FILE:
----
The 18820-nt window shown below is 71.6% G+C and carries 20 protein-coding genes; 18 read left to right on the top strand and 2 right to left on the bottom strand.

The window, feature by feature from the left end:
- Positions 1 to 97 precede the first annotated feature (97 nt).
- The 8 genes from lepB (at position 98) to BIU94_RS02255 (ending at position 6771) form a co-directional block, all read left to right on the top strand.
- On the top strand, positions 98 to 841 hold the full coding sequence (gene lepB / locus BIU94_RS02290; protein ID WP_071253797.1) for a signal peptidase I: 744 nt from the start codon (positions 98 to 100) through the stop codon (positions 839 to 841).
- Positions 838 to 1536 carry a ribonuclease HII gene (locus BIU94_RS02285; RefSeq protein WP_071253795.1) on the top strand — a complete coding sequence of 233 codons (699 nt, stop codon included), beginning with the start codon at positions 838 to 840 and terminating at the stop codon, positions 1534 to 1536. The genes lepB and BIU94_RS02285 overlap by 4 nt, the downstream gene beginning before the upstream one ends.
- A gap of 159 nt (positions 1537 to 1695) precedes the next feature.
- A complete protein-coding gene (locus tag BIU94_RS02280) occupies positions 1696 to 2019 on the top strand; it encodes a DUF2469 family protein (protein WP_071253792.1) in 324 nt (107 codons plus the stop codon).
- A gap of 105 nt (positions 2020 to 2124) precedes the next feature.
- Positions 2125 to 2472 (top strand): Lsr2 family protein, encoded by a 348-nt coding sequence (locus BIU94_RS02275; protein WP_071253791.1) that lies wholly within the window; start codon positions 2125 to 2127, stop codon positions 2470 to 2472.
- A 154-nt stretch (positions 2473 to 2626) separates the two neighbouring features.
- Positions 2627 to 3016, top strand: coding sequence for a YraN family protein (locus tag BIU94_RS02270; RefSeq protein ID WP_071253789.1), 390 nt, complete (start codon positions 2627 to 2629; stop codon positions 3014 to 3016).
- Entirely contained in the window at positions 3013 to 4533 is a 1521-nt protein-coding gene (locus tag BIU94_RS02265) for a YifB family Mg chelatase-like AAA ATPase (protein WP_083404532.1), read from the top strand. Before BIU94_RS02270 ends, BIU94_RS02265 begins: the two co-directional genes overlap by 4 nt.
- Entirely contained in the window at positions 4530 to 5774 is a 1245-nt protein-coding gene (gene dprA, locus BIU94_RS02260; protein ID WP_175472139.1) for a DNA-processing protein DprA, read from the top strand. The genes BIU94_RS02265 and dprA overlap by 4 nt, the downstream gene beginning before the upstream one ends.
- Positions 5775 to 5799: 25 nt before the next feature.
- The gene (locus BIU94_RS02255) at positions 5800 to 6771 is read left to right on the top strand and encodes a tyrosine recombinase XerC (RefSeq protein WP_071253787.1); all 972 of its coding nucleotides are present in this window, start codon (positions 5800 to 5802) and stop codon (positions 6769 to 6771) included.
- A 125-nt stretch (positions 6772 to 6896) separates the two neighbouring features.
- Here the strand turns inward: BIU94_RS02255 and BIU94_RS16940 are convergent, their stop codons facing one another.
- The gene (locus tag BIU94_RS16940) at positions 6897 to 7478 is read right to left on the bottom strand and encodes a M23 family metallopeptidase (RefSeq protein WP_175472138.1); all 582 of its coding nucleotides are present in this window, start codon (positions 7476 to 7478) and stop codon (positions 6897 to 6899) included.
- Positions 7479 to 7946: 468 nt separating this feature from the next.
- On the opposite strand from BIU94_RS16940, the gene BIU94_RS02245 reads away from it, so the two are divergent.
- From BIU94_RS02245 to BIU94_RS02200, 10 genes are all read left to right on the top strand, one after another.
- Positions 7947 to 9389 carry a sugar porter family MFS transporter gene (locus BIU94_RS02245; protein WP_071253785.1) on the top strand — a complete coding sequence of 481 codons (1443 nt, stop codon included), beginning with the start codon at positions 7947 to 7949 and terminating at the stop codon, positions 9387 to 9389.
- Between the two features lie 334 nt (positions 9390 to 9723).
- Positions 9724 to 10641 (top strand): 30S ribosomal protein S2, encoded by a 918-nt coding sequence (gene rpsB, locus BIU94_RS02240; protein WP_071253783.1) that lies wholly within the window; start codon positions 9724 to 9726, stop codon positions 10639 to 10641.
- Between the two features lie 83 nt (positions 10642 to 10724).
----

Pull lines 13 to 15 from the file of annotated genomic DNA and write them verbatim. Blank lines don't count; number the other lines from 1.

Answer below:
- Entirely contained in the window at positions 3013 to 4533 is a 1521-nt protein-coding gene (locus tag BIU94_RS02265) for a YifB family Mg chelatase-like AAA ATPase (protein WP_083404532.1), read from the top strand. Before BIU94_RS02270 ends, BIU94_RS02265 begins: the two co-directional genes overlap by 4 nt.
- Entirely contained in the window at positions 4530 to 5774 is a 1245-nt protein-coding gene (gene dprA, locus BIU94_RS02260; protein ID WP_175472139.1) for a DNA-processing protein DprA, read from the top strand. The genes BIU94_RS02265 and dprA overlap by 4 nt, the downstream gene beginning before the upstream one ends.
- Positions 5775 to 5799: 25 nt before the next feature.